As a restaurateur with existing eateries in St. Paul to Minnetonka, Bombay Palace owner and chef Pal Cheema wasted no time putting his personal stamp on what was once a modest Himalayan restaurant in Fridley. Pal adds a health-conscious angle to Bombay Palace's menu of northern and southern Indian fare, constructing dishes with no MSG and a lighter use of oils and butter. And though his chefs create a multitude of vegan, vegetarian, and gluten-free options, from vegetable rice biryani to cheesy grilled paneer, they don't neglect their meats. Tender kebabs of yogurt-marinated chicken, lamb, and fish swelter in the heat of a clay-oven tandoor, and a fully stocked lunch buffet offers a weightlifter's shopping list of proteins from goat and lamb to fresh seafood.
After finishing their meal in one of the burgundy booths, diners can peruse the walls' framed artworks, each of which bears a placard with the name of the picture or instructions on where to locate Waldo.
Authentic aromas of Nepal, Tibet, and India waft up winsomely from the kitchen of Himalayan Restaurant. Chamena (appetizers) such as pyaazi (deep-fried onions and jalapeños, $4.50) and wo (black-lentil pancakes fried up with ginger and cilantro, $4.50) tease taste buds and unleash appetite avalanches. Himalayan’s machaa-masu tarkari mixes fish or meat into saucy and curried dishes—try the lamb-saag (boneless lamb with spinach, $13.95) or the machaa ko masu (fish-fillet curry, $13.95). Vegetarian and vegan entrees abound, including aaloo cauli (stir-fried potatoes, cauliflower, and peas, $9.95) and ram-toria-aaloo (fried okra with potatoes and Nepalese spices, $9.95). Potable chow-chasers such as Himalayan coffee, served with milk and spices, and the mango lassi ($2.50 each) sate liquid hunger and awaken hibernating yetis.
Mojo's Pizza is a locally owned and operated Pizzeria serving you real New York Style Neapolitan thin crust pizza. The owner...created the most phenomenal sauce on the market and now calls it Mojo's Sauce. An Italian and a transplant to Minnesota from New York...has all of Mojo's meats made ...at their butchery in Manhattan
"Your food should be something you get your hands on and become a part of," Rob Dubnecay told a reporter from CBS Minnesota. "Sitting back with a fork and knife is kind of boring."
Rob developed his philosophy?and his palate?while growing up in Chicago, where he honed his motor skills by wrapping his hands around Chicago-style hot dogs and Italian beef sandwiches. Hoping to introduce his childhood cuisine to Minnesota, he founded Chris and Rob's Chicago's Taste Authority, where each week trucks haul in ingredients straight from the Windy City, such as fresh poppy-seed buns and sausages wrapped in old mobsters' hit lists. True to the authentic big-shoulders style, cooks top Vienna all-beef hot dogs with everything but ketchup: mustard, relish, onions, tomatoes, pickles, sport peppers, and a sprinkle of celery salt. For 17 years, the family-friendly restaurant has continued to adapt their roots to other Chicago favorites including Kronos Gyro's, sliced Italian beef sandwiches served on Gonella bread, specialty pizzas, and Maxwell Street polish sausages.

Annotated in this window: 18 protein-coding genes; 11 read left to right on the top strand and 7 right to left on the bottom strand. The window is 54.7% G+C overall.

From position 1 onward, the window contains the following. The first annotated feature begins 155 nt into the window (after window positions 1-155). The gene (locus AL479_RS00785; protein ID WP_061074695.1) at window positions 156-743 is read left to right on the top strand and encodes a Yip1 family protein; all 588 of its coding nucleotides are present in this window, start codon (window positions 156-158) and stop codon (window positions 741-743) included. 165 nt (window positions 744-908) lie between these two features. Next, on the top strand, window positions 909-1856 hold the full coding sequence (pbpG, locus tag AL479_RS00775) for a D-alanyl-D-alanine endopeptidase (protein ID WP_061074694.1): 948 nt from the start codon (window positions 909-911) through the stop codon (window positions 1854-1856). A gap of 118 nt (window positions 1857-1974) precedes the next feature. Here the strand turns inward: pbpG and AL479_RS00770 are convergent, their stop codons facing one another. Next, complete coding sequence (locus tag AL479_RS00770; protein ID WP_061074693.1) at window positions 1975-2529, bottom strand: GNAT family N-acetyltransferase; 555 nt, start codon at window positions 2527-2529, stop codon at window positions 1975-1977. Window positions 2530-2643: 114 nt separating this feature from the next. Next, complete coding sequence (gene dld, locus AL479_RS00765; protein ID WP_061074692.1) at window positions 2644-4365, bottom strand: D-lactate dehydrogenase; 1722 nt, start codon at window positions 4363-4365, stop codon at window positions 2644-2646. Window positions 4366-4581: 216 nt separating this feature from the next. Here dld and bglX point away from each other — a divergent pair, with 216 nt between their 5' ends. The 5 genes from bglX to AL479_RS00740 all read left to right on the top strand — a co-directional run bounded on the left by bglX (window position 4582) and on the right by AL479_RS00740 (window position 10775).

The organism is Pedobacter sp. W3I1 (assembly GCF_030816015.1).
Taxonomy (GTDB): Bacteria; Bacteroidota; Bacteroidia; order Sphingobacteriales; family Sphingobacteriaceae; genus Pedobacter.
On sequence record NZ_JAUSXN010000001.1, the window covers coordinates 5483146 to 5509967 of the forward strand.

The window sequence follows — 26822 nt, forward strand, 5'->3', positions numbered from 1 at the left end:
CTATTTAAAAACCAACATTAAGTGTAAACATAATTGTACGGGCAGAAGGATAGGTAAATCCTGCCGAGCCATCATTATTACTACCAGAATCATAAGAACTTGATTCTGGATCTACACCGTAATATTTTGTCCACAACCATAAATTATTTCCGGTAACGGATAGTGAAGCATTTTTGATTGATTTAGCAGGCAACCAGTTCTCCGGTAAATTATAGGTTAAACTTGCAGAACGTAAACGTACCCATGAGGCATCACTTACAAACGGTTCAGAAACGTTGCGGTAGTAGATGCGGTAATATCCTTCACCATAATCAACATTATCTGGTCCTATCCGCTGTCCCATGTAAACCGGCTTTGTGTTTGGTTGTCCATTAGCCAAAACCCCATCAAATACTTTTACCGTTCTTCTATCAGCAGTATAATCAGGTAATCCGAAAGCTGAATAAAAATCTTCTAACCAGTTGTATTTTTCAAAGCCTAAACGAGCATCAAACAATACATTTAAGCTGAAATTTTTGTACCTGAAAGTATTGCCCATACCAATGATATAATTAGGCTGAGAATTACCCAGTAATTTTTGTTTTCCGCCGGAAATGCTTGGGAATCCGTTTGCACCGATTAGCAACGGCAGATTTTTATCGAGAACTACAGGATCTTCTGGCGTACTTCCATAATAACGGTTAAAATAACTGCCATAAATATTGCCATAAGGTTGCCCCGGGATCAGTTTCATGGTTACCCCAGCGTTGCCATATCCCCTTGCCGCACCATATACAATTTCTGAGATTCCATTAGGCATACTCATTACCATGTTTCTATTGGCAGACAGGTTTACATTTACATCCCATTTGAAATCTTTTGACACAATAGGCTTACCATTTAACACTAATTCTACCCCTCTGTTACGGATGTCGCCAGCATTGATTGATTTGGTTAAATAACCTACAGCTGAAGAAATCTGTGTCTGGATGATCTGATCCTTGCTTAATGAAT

After immigrating to the United States at age 20, Greece native Dino Adamidis cut his teeth in the restaurant industry as an employee at his sister’s steakhouse. He enjoyed the work, but still aspired to own his own business, a dream he carried with him from Greece. In 1982, he and his wife Vona decided to pursue that dream by opening a small white and blue stand at a local art fair where they sold gyros to spectators, often cinching a sale with free meat samples, saying, “We knew if the people would try it they would love it.” Love it they did, but it wasn’t until 1986—four years and several food stands down the road—that the couple opened the first freestanding Dino’s Gyros with only eight booths and a single particle accelerator.
Today, Dino’s is run by the two oldest children and serves quick Greek and Mediterranean cuisine from six locations. The menu still highlights the classic gyro, often with innovative twists, such as the Greek Philly, a gyro-meat mound sautéed with onions, green peppers, and swiss cheese. Catering services offer the same delicious fare as box lunches, family-style buffets, or busts carved from gyro meat.
It started with a single store, opened in Fridley, Minnesota in 1964. But Dick Kempe's pizza proved too tasty for one outpost, and Chanticlear Pizza eventually spread to 14 locations in the following years. And although Dick no longer owns the pizzerias, his uncompromising standards for quality pies remain in place. Fresh dough is mixed up and hand-tossed daily. Vegetables are chopped each morning. Instead of adding sugar to their sauce, the chefs rely on the tomatoes' natural, charm school-perfected sweetness. And the from-scratch foundation is always topped with house-shredded, 100% Wisconsin mozzarella cheese.
Once the dough and sauce are ready, Chanticlear Pizza's chefs continue the process by loading them with meats and veggies. The selection of toppings range from shrimp and bacon pieces to a secret-recipe pickle blend. A splash of spicy, bourbon-tinged molasses or chunky salsa can add additional pizzazz to pizzas. Beyond circular eats, polygonal dishes as pastas, calzones, and sides of buffalo wings and garlic toast populate the menu.